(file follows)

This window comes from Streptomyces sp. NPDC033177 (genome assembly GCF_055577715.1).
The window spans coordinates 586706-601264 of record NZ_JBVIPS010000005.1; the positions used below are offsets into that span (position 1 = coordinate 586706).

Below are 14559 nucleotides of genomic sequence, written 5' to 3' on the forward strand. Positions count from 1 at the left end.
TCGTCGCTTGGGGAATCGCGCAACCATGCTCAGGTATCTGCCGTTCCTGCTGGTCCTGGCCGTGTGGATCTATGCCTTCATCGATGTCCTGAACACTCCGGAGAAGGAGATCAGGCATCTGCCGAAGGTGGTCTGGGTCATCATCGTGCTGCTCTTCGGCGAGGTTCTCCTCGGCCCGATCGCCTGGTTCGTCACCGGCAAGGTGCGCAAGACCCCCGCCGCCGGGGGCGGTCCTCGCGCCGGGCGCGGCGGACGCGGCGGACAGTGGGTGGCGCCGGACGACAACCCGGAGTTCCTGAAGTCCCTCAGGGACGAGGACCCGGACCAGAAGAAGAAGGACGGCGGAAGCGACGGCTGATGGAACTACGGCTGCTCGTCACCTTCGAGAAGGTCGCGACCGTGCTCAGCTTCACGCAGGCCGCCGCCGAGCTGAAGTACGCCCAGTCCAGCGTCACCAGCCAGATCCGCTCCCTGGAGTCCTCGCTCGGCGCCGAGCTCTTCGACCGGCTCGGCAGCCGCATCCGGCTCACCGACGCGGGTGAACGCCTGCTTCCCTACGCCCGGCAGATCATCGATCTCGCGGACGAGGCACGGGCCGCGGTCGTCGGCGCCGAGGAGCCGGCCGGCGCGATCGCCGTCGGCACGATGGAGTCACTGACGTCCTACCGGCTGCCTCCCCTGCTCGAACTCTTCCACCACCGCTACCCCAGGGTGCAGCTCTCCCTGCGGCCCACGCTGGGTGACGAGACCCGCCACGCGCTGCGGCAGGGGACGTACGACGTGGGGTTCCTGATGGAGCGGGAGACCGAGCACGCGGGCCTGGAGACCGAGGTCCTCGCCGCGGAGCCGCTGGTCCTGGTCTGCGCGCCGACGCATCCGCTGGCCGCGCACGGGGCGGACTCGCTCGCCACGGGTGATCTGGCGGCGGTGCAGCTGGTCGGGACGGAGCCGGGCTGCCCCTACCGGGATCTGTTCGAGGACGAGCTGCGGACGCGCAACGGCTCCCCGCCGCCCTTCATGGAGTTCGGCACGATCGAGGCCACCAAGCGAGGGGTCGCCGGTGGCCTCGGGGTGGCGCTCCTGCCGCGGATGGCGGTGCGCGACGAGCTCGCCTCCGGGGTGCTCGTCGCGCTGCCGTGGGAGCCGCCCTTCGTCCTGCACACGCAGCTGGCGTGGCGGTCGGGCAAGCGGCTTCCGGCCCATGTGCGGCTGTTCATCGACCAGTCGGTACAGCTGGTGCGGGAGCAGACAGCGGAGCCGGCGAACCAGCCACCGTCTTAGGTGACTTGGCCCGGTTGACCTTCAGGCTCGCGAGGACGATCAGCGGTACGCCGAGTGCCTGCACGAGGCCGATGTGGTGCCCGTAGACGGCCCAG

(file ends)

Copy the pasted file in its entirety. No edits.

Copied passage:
This window comes from Streptomyces sp. NPDC033177 (genome assembly GCF_055577715.1).
The window spans coordinates 586706-601264 of record NZ_JBVIPS010000005.1; the positions used below are offsets into that span (position 1 = coordinate 586706).

Below are 14559 nucleotides of genomic sequence, written 5' to 3' on the forward strand. Positions count from 1 at the left end.
TCGTCGCTTGGGGAATCGCGCAACCATGCTCAGGTATCTGCCGTTCCTGCTGGTCCTGGCCGTGTGGATCTATGCCTTCATCGATGTCCTGAACACTCCGGAGAAGGAGATCAGGCATCTGCCGAAGGTGGTCTGGGTCATCATCGTGCTGCTCTTCGGCGAGGTTCTCCTCGGCCCGATCGCCTGGTTCGTCACCGGCAAGGTGCGCAAGACCCCCGCCGCCGGGGGCGGTCCTCGCGCCGGGCGCGGCGGACGCGGCGGACAGTGGGTGGCGCCGGACGACAACCCGGAGTTCCTGAAGTCCCTCAGGGACGAGGACCCGGACCAGAAGAAGAAGGACGGCGGAAGCGACGGCTGATGGAACTACGGCTGCTCGTCACCTTCGAGAAGGTCGCGACCGTGCTCAGCTTCACGCAGGCCGCCGCCGAGCTGAAGTACGCCCAGTCCAGCGTCACCAGCCAGATCCGCTCCCTGGAGTCCTCGCTCGGCGCCGAGCTCTTCGACCGGCTCGGCAGCCGCATCCGGCTCACCGACGCGGGTGAACGCCTGCTTCCCTACGCCCGGCAGATCATCGATCTCGCGGACGAGGCACGGGCCGCGGTCGTCGGCGCCGAGGAGCCGGCCGGCGCGATCGCCGTCGGCACGATGGAGTCACTGACGTCCTACCGGCTGCCTCCCCTGCTCGAACTCTTCCACCACCGCTACCCCAGGGTGCAGCTCTCCCTGCGGCCCACGCTGGGTGACGAGACCCGCCACGCGCTGCGGCAGGGGACGTACGACGTGGGGTTCCTGATGGAGCGGGAGACCGAGCACGCGGGCCTGGAGACCGAGGTCCTCGCCGCGGAGCCGCTGGTCCTGGTCTGCGCGCCGACGCATCCGCTGGCCGCGCACGGGGCGGACTCGCTCGCCACGGGTGATCTGGCGGCGGTGCAGCTGGTCGGGACGGAGCCGGGCTGCCCCTACCGGGATCTGTTCGAGGACGAGCTGCGGACGCGCAACGGCTCCCCGCCGCCCTTCATGGAGTTCGGCACGATCGAGGCCACCAAGCGAGGGGTCGCCGGTGGCCTCGGGGTGGCGCTCCTGCCGCGGATGGCGGTGCGCGACGAGCTCGCCTCCGGGGTGCTCGTCGCGCTGCCGTGGGAGCCGCCCTTCGTCCTGCACACGCAGCTGGCGTGGCGGTCGGGCAAGCGGCTTCCGGCCCATGTGCGGCTGTTCATCGACCAGTCGGTACAGCTGGTGCGGGAGCAGACAGCGGAGCCGGCGAACCAGCCACCGTCTTAGGTGACTTGGCCCGGTTGACCTTCAGGCTCGCGAGGACGATCAGCGGTACGCCGAGTGCCTGCACGAGGCCGATGTGGTGCCCGTAGACGGCCCAG